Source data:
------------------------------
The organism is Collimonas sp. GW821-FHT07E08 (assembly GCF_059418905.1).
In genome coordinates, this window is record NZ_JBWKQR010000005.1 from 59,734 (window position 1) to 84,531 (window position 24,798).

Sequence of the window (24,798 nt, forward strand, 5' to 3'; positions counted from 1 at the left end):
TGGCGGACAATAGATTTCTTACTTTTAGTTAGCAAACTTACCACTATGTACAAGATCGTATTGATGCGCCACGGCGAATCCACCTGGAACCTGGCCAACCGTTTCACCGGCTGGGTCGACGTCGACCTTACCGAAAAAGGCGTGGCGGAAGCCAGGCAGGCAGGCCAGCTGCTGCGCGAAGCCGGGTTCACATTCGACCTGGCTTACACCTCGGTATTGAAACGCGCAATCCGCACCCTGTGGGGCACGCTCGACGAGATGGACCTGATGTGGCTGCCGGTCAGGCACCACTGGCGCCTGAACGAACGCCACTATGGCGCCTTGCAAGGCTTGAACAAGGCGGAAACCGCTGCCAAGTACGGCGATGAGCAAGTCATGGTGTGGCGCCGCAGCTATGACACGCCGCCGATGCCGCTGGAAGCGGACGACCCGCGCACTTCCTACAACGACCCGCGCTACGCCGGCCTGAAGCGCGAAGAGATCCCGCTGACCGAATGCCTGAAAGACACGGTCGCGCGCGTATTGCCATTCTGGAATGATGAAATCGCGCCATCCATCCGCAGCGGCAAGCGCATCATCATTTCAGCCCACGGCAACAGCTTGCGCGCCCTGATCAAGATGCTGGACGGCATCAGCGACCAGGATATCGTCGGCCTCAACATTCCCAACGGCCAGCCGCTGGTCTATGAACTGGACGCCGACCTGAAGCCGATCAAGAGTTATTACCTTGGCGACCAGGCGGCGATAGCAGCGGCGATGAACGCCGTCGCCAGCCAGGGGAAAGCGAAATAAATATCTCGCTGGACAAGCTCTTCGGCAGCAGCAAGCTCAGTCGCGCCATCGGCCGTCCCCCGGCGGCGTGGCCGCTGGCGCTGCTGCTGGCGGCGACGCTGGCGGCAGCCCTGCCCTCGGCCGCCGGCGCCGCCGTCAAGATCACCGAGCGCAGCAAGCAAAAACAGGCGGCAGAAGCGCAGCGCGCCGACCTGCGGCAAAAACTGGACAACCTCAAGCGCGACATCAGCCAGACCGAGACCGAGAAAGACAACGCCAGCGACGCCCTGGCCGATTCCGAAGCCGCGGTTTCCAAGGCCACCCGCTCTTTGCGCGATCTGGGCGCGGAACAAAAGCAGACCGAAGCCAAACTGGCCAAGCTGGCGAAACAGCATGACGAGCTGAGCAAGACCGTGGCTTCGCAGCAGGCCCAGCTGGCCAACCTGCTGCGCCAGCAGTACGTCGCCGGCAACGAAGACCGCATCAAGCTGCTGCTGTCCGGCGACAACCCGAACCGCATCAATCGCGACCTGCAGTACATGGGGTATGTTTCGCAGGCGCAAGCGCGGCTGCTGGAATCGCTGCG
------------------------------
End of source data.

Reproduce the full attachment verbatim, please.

The organism is Collimonas sp. GW821-FHT07E08 (assembly GCF_059418905.1).
In genome coordinates, this window is record NZ_JBWKQR010000005.1 from 59,734 (window position 1) to 84,531 (window position 24,798).

Sequence of the window (24,798 nt, forward strand, 5' to 3'; positions counted from 1 at the left end):
TGGCGGACAATAGATTTCTTACTTTTAGTTAGCAAACTTACCACTATGTACAAGATCGTATTGATGCGCCACGGCGAATCCACCTGGAACCTGGCCAACCGTTTCACCGGCTGGGTCGACGTCGACCTTACCGAAAAAGGCGTGGCGGAAGCCAGGCAGGCAGGCCAGCTGCTGCGCGAAGCCGGGTTCACATTCGACCTGGCTTACACCTCGGTATTGAAACGCGCAATCCGCACCCTGTGGGGCACGCTCGACGAGATGGACCTGATGTGGCTGCCGGTCAGGCACCACTGGCGCCTGAACGAACGCCACTATGGCGCCTTGCAAGGCTTGAACAAGGCGGAAACCGCTGCCAAGTACGGCGATGAGCAAGTCATGGTGTGGCGCCGCAGCTATGACACGCCGCCGATGCCGCTGGAAGCGGACGACCCGCGCACTTCCTACAACGACCCGCGCTACGCCGGCCTGAAGCGCGAAGAGATCCCGCTGACCGAATGCCTGAAAGACACGGTCGCGCGCGTATTGCCATTCTGGAATGATGAAATCGCGCCATCCATCCGCAGCGGCAAGCGCATCATCATTTCAGCCCACGGCAACAGCTTGCGCGCCCTGATCAAGATGCTGGACGGCATCAGCGACCAGGATATCGTCGGCCTCAACATTCCCAACGGCCAGCCGCTGGTCTATGAACTGGACGCCGACCTGAAGCCGATCAAGAGTTATTACCTTGGCGACCAGGCGGCGATAGCAGCGGCGATGAACGCCGTCGCCAGCCAGGGGAAAGCGAAATAAATATCTCGCTGGACAAGCTCTTCGGCAGCAGCAAGCTCAGTCGCGCCATCGGCCGTCCCCCGGCGGCGTGGCCGCTGGCGCTGCTGCTGGCGGCGACGCTGGCGGCAGCCCTGCCCTCGGCCGCCGGCGCCGCCGTCAAGATCACCGAGCGCAGCAAGCAAAAACAGGCGGCAGAAGCGCAGCGCGCCGACCTGCGGCAAAAACTGGACAACCTCAAGCGCGACATCAGCCAGACCGAGACCGAGAAAGACAACGCCAGCGACGCCCTGGCCGATTCCGAAGCCGCGGTTTCCAAGGCCACCCGCTCTTTGCGCGATCTGGGCGCGGAACAAAAGCAGACCGAAGCCAAACTGGCCAAGCTGGCGAAACAGCATGACGAGCTGAGCAAGACCGTGGCTTCGCAGCAGGCCCAGCTGGCCAACCTGCTGCGCCAGCAGTACGTCGCCGGCAACGAAGACCGCATCAAGCTGCTGCTGTCCGGCGACAACCCGAACCGCATCAATCGCGACCTGCAGTACATGGGGTATGTTTCGCAGGCGCAAGCGCGGCTGCTGGAATCGCTGCG